The most critical step in the development of an ELISA is the selection of antibodies, and the criterium upon which each antibody is selected is based upon its function within the particular ELISA format selected.
In Sandwich ELISAs for example, a capture and detection antibody are needed. These antibodies can be either monoclonal or polyclonal but the pros and cons of each type should be considered. Monoclonal antibodies are highly specific for a single unique epitope on their target antigen. For this reason they cannot be used as both the capture and detection antibody in the same assay as they would compete for the same binding site. This highly selective binding characteristic can make monoclonal antibodies highly specific, but potentially at the cost of sensitivity as fewer binding sites are availabl on the target analyte. Monoclonals are also highly reproducible, making them ideal for developing assays intended for long term production. In contrast, each polyclonal antibody is a heterogeneous collection of antibodies, targeting multiple binding sites on the target analyte, from stable distinct peptide regions to tertiary structural epitopes that can change with assay conditions. For this reason, polyclonal antibodies have the potential to be less specific than monoclonals, but the fact that they target multiple epitopes make them more flexible in their use, and less sensitive to changing assay conditions.
The specificity of each antibody used in an ELISA also depends upon its intended role. For example, in a Sandwich ELISA, a more specific monoclonal antibody may be used as the capture antibody to ensure that only the target antigen is captured, while a less discriminating polyclonal antibody is used for detection ensuring maximum signal detection.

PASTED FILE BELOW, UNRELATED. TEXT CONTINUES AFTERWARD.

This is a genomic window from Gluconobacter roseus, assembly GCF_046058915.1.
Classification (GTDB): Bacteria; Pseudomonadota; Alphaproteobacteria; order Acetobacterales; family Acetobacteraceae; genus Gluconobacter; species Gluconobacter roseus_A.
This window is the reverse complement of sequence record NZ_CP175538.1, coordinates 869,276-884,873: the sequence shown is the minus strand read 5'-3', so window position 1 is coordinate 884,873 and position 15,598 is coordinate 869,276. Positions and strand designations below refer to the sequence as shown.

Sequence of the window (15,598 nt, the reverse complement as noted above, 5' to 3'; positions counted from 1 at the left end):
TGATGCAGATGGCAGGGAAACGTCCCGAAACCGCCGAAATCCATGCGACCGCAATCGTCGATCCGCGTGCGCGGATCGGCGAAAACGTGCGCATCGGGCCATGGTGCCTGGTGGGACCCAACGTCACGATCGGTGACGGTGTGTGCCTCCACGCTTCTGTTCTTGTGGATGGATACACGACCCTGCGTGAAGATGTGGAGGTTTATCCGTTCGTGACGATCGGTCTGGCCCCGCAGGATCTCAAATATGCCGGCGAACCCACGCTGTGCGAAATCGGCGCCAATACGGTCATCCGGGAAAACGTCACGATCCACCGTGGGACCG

Depending upon the type of ELISA format selected, and the availability of antibodies, it may be necessary to conjugate antibodies directly with an enzyme, such as Horseradish Peroxidase (HRP) or alkaline phosphatase (AP), or with Biotin. Contact us at firstname.lastname@example.org to inquire about recommended conjugation kits.
Once an antibody pair has been selected, it is recommended to determine the optimal concentration of each by running a dilution matrix assay.
Prepare 4-step dilutions of the capture antibody in coating buffer (5, 2, 1, and 0.5 μg/ml) and coat the wells of a 96-well plate as per Table 1. Next, follow the standard procedure for a Sandwich ELISA using high and low concentrations of your analyte that reflect the expected working range, and a blank. At the detection stage, prepare a dilution series of the detection antibody in dilution buffer (1:200, 1:1,000, 1:5,000, and 1:25,000) and apply as per Table 1.
Including a high and low concentration of the analyte helps to determine the dynamic range. The low concentration analyte indicates the sensitivity of the assay. The blank will indicate non-specific binding. The optimal combination will have the maximum signal-to-noise ratio/largest difference between low and high analyte concentrations.
If the blank samples indicate high background, readings above 0.2 absorbance units, consider changing the ELISA plate type, the blocking buffer, and/or the washing buffers used. If sensitivity is not high enough, consider modifying the sample buffer to limit matrix effect, wash conditions, and incubation times.